By TED CARTER
Look for the return in Mississippi’s 2016 legislative session of a work-force training bill Gov. Phil Bryant dubbed last session the “Two-Cars-And-A-Boat” initiative.
The bill authored by Rep. Jeffrey Smith, a Tupelo Republican who chairs the House Ways and Means Committee, would allocate $25 million a year for two years to a program geared to provide a “rapid response” when a company wanting to move to Mississippi needs assurances workers can be trained right away.
The rapid response essentially means a pledge can be made at the outset and carried out without unnecessary delays. Specifically, the rapid response would let the state’s economic development recruiters offer companies customized workforce training that could be established more quickly and with less red tape than current worker training programs, supporters say.
What Mississippi would gain, Gov. Bryant said in touting the same bill last year, is a way to train workers for advanced manufacturing jobs and to create a future generation of Mississippians with paychecks sufficient to afford “two cars and a boat,”
The training money would come from unused portions of the state’s unemployment trust fund, a fund that businesses pay into to cover unemployment compensation to laid off workers.
Backers of the bill say the trust built a sizable reserve as Mississippi’s joblessness numbers declined the past couple of years. Like the 2015 legislation, the new version will have a provision to cut off the work-force funding should the unemployment rate begin rising.
The unemployment trust already covers a $20 million work-force training fund administered through the state’s community college system. That money mainly goes to train workers for businesses expanding in the state.
The unemployment trust is amply funded and the money should be put to work generating new jobs, Rep. Smith said in an interview last week. “It’s totally flush,” he said. “That’s part of the beauty of it. As the Baptists say, ‘The cup runneth over.’”
Smith’s measure would enable the Mississippi Development Authority to work with companies interested in moving to the state to tailor training to fit their needs. The training could come from community colleges, high schools and private sector entities, Smith said, and emphasized the competitive importance of the state having the latitude to act quickly to approve and establish the customized training.
“Let’s say Toyota wanted to put a huge arm of its development in Blue Springs but there may not be a community college that can do” the required scientific-and-technological worker training, Smith said. “You would be able to do some private-sector training.”
Such an arrangement is not without precedent, Smith noted. “On Euro Copter back in 2003 we put $4 million in the legislation to let some of the training be done in Paris, France, because the training is not available here. We also did some private-sector training with Nissan.”
In addition to Bryant, Smith’s 2015 bill had the support of the Mississippi Economic Council, whose chief Blake Wilson hailed the measure as a way rid the “clunkiness” from the state’s work-force training. But the legislation stalled when legislative leaders sought to link it to unrelated tax-cutting bills, Smith said.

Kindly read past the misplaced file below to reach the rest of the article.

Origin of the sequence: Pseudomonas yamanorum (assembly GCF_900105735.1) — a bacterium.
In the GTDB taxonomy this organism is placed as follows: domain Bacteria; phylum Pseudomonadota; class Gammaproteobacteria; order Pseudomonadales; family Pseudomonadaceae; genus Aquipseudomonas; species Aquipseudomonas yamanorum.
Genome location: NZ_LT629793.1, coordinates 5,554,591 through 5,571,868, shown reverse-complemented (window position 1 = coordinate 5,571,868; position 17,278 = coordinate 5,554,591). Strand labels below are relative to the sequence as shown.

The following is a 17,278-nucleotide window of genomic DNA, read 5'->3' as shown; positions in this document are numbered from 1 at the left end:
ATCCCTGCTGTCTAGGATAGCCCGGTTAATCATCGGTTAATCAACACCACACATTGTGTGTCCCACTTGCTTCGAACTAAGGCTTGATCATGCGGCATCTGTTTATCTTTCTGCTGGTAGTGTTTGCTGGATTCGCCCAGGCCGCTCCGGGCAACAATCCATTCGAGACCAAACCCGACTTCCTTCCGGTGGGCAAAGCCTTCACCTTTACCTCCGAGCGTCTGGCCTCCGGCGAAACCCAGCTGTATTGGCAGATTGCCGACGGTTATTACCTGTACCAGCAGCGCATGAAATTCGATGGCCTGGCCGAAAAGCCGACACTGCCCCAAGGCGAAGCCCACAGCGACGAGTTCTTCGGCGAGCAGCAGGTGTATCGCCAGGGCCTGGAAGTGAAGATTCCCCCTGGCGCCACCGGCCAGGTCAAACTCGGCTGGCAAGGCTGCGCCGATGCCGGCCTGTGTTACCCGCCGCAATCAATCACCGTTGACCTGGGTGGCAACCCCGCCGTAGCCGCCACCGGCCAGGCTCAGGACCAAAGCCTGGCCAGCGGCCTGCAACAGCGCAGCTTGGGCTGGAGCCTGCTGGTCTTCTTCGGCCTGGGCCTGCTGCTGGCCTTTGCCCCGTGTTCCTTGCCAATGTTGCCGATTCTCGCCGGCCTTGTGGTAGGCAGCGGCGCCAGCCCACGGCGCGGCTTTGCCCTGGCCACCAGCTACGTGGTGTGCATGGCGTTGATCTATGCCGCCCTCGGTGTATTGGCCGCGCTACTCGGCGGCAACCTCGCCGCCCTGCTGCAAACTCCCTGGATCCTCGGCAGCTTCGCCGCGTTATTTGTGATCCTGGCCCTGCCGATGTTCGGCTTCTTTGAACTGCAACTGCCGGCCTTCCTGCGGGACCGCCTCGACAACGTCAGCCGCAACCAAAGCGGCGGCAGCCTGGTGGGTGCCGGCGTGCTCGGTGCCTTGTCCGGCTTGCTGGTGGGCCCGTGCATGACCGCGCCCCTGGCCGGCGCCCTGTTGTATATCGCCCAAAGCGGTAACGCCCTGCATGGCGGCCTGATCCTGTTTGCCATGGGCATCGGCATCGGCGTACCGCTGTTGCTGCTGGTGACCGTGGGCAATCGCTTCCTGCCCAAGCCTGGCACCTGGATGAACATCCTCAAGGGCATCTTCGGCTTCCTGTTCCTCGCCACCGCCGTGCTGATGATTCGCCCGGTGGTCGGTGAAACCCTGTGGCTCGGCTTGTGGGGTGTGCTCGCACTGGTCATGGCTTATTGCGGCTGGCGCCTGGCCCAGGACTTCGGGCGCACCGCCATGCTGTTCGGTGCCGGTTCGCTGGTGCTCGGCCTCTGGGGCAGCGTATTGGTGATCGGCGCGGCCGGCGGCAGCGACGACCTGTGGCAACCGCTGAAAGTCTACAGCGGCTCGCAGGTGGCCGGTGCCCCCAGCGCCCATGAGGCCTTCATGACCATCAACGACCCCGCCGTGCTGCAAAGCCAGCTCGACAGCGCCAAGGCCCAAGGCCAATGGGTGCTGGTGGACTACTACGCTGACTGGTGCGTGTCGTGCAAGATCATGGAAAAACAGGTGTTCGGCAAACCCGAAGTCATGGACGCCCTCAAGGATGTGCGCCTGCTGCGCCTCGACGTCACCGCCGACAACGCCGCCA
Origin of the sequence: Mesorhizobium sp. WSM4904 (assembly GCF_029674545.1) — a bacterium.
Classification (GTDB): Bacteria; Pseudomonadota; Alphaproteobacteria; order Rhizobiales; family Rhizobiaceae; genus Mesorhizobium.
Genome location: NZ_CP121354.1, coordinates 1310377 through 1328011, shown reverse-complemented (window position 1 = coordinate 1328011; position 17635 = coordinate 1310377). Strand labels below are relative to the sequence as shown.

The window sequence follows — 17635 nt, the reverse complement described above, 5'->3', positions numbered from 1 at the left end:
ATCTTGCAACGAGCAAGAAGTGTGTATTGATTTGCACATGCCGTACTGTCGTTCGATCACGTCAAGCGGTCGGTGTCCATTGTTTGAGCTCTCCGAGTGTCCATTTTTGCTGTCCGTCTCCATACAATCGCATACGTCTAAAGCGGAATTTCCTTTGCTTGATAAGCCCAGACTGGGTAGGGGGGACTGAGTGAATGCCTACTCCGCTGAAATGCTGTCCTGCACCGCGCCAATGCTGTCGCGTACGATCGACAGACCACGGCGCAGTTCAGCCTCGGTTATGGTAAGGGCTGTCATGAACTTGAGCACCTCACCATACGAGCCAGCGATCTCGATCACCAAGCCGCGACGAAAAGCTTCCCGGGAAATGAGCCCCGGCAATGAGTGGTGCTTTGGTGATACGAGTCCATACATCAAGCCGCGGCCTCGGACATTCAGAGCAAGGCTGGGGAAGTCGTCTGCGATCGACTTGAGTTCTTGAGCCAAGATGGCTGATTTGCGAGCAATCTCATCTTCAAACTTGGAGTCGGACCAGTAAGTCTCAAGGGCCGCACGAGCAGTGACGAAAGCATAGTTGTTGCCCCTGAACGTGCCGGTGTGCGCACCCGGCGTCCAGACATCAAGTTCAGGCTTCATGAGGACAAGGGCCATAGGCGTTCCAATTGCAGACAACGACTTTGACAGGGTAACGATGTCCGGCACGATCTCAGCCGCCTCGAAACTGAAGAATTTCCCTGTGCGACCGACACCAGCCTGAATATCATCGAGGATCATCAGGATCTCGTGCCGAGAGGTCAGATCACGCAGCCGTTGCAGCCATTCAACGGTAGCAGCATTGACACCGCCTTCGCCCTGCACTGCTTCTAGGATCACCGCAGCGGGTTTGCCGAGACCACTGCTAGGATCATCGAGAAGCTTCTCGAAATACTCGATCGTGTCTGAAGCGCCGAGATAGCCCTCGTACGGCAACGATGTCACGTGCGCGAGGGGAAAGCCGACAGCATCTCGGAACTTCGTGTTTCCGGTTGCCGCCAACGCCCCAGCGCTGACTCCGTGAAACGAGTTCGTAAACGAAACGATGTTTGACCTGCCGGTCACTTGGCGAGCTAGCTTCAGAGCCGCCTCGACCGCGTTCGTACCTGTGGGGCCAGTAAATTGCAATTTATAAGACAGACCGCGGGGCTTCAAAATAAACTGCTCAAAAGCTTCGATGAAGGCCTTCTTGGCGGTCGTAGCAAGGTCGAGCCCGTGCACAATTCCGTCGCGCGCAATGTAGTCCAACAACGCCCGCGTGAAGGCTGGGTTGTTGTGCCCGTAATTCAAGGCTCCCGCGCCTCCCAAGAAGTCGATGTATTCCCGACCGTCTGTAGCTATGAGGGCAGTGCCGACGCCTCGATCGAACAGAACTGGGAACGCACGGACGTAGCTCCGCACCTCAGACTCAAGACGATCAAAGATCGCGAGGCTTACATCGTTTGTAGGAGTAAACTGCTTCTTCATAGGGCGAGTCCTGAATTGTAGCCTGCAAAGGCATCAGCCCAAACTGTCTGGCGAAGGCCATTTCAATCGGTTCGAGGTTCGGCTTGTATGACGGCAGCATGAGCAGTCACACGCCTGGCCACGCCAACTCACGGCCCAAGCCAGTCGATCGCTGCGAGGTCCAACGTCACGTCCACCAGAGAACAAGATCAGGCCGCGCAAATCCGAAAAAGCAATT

On one hand, the leader of the Senate, Lt. Gov. Tate Reeves, wanted to tie the measure to elimination of the franchise tax on business assets. House Speaker Philip Gunn wanted to kill the state’s income tax over a 15-year period.
After Smith’s bill passed the House unanimously, the Senate figured the only way to abolish the franchise tax was to tie it to work-force training, Smith said. He lamented that in the end, neither could get the 60 percent majority needed to pass a revenue bill.
In the meantime, Smith said, the state was left in the economic development arena without a means to promise prospects timely training of workers. It’s not what you do if you want to get “a five-star recruit,” he said. “It was known out there” that Mississippi had a work-force training handicap, he added.
The MEC’s Wilson said some dissension arose among legislators over how to approach funding of the training, with some lawmakers wanting to spread out the money drawn from the unemployment trust over a number of years. “We simply ran out of time” in trying to resolve differences, he said in an interview Tuesday.
Wilson said he expects 2016 will be the year. “Everybody gets it,” he said. “Those dollars are sitting there unused. We need to put them to work to put people to work.”
The $20 million allocation in the middle of the last decade for work-force training administered through the communities colleges marked a significant step, Wilson said. “It was a way to let businesses know we can really up the training regimen.”
Likewise, with the rapid-response training, he added. “The $50 million number is important from a bragging-rights” perspective, Wilson said. “The marketing value is great.”
Jay Moon, head of the Mississippi Manufacturers Association and chairman of the Mississippi Workforce Investment Board, said Tuesday his organization supported Smith’s bill this year and will next year. “We’re very supportive of anything that enhances work-force skills,” he said.
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